Martina Plantijn is a better Plantin
Named after an indomitable 17th century businesswoman, author, and head of the largest printing business in the world, Martina Plantijn is the newest typeface released from our Friends over at Klim Type Foundry
Designed by Klim Type Foundry’s Kris Sowersby, Martina Plantijn is a new type family informed by the workhorse qualities of Frank Hinman Pierpont’s well-known 1913 typeface, Plantin. Sowersby’s design expands upon Pierpont’s research of 16th century type at the Museum Plantin-Moretus in Antwerp, making decisive digital updates across its roman and italic cuts.
Martina Plantijn builds on an evolutionary body of type design work. As Sowersby describes it,
“Martina Plantijn is my third official bite at the Plantin cherry. The first was Galaxie Copernicus (2007) with Chester Jenkins. Tiempos (2010–18), a re-focussing of Galaxie Copernicus through the lens of Times New Roman, was the second. Martina Plantijn is a more accurate rendition. I’m honouring the original spirit and fortitude of Plantin.”
The typeface is named, with a subtle Dutch “ij” digraph tweak, after an indomitable 17th century businesswoman, author, and head of the largest printing business in the world. Martina Plantin was Christophe Plantin’s daughter and married his apprentice Jan Moretus. At five years old she was proofing texts in her father’s printshop—by 25 she was running it. Martina Plantin inspired a lineage of strong, emancipated women who managed the Plantin-Moretus printing house for the next 300 years. As Sowersby emphasises in his typically incisive essay on the type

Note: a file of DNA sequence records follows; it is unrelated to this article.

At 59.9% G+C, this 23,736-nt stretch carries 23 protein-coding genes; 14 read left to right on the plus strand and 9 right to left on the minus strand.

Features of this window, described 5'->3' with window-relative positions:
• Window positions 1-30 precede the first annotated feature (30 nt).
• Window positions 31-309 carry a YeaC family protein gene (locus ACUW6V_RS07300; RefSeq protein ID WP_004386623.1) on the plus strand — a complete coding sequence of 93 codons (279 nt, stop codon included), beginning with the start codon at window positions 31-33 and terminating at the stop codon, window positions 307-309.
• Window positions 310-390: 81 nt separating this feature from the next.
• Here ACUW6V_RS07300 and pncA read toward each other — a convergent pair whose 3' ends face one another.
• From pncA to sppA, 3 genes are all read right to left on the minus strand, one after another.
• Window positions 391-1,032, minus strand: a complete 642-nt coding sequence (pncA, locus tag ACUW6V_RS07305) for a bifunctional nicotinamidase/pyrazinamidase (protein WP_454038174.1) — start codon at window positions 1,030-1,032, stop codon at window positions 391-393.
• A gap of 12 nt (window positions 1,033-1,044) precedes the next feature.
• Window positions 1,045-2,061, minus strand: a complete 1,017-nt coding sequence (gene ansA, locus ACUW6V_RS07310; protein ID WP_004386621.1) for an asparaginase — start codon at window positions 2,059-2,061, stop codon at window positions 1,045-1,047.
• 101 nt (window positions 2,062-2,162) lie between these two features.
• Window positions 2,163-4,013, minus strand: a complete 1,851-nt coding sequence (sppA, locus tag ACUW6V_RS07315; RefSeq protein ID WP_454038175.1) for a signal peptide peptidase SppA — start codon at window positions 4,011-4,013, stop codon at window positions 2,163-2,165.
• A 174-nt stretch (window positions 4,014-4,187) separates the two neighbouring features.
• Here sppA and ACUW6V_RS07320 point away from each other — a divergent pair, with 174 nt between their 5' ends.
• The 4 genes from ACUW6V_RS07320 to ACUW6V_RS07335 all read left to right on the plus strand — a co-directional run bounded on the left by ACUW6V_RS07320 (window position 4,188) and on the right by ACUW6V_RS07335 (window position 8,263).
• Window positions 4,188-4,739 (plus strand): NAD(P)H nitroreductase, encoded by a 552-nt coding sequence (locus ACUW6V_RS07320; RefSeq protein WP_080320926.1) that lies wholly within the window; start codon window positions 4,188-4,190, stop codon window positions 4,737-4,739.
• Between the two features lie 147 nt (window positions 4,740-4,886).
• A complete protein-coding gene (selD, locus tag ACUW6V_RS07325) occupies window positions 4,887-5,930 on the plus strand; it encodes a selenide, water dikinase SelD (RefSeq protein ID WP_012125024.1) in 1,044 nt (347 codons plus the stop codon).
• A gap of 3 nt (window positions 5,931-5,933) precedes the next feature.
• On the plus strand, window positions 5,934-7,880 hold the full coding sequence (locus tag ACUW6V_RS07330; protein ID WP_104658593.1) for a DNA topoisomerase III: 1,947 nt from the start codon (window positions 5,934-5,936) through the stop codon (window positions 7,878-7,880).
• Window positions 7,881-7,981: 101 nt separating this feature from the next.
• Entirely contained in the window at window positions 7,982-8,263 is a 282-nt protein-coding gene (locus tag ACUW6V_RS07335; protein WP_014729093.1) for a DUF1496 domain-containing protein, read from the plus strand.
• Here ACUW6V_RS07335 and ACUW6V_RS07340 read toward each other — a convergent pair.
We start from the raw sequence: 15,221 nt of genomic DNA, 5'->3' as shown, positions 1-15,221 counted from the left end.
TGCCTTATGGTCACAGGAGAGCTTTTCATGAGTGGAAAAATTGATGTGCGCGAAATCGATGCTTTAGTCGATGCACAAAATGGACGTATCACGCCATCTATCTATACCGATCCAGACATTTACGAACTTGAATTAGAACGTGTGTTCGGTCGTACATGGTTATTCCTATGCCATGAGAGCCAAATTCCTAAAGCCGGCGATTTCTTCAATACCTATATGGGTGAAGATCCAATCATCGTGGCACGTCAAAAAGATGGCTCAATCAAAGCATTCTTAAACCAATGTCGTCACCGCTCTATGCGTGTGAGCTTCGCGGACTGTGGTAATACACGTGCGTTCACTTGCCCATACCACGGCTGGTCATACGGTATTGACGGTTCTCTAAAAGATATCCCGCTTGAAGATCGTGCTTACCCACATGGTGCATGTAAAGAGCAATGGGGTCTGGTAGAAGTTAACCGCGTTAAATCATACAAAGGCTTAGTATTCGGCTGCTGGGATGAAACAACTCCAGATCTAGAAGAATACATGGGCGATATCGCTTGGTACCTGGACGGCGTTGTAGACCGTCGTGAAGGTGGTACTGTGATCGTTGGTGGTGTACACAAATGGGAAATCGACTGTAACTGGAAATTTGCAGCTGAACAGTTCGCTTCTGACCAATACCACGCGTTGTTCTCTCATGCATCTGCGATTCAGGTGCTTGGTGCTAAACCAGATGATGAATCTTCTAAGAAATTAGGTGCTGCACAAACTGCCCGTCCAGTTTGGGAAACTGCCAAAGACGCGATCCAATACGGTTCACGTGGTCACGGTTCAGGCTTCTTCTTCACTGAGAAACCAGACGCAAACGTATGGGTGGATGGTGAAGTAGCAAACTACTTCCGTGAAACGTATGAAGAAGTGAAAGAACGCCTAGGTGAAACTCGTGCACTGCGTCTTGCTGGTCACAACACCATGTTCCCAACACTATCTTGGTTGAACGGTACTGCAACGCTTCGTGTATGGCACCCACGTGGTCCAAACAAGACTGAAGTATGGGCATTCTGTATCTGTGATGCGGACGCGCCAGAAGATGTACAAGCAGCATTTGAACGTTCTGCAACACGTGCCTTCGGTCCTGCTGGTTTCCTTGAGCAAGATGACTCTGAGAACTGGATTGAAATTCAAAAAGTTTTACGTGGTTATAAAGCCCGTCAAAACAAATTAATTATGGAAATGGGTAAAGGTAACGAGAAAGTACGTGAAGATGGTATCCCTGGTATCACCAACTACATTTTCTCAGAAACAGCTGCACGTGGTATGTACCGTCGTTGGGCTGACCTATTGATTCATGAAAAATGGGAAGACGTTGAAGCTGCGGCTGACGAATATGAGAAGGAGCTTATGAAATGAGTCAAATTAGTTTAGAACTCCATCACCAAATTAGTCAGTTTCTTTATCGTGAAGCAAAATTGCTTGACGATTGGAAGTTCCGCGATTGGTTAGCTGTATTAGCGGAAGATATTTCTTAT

face design process, Martina’s stewardship and care “helped lay the foundations of the Plantin-Moretus archives, embodying the true definition of curator.”
Continuing from where Pierpont left off, Martina Plantijn improves and rebalances. Like Plantin, it’s extremely robust at small sizes, hard-working and modest, while larger settings reveal practical and opinionated arcs, cuts and terminals. Martina Plantijn is a formidable next-generation Plantin that reconciles historical analogue qualities with a 21st-century digital reality.
This overlap of analogue and digital, past and present, is embodied in a deceptively simple launch campaign with creative direction by James Goggin (Practise). On one level it’s essentially documentation of a font in use: Antwerp-based graphic designer Stephanie Specht working with the typeface on a laptop. But the core concept was to collapse time and space, people working with type across centuries, an ethereal simultaneity of past and present.
Goggin commissioned the respected London-based Belgian portrait photographer Eva Vermandel to join Specht for a day exploring the Museum Plantin-Moretus, an institution that’s legendary in type design, dating from the Renaissance and Baroque periods. Rare access was gained to otherwise off-limits areas of the grote bibliotheek (Great Library) and the Printing Works, where an anachronistic hall of mirrors played out. The spirit of Martina Plantin was made manifest in Specht’s spectral presence, a contemporary independent designer working on her laptop with a font informed by the collections held in the very spaces that Martina once managed.
Specht herself worked with an unusual commission from Practise that was hard to describe: to be photographed while exploring the museum, and to work on what Goggin loosely defined as a “typographic composition” of some kind, to be featured in the photography in some way. In just one of many serendipitous moments in the project, it turned out that Specht had already participated with the museum for a design residency, which by sheer coincidence had resulted in a project researching Martina’s mother, Jeanne Rivière. This illuminated an evocative speculative dialogue between Martina and Jeanne that Stephanie wrote and typeset, working live in the Plantin-Moretus library, which was then beautifully superimposed in-camera as double exposures on medium format film by Vermandel.
Further sustaining the echoes and reverberations between past and present, an atmospheric piece by Argentinian electronic musician Ana Helder accompanies the slow-fade photomontage videos launched on social media and the web. The use of Helder’s track is an advance exclusive from new London-based production music start-up Feelslike before they go live in July.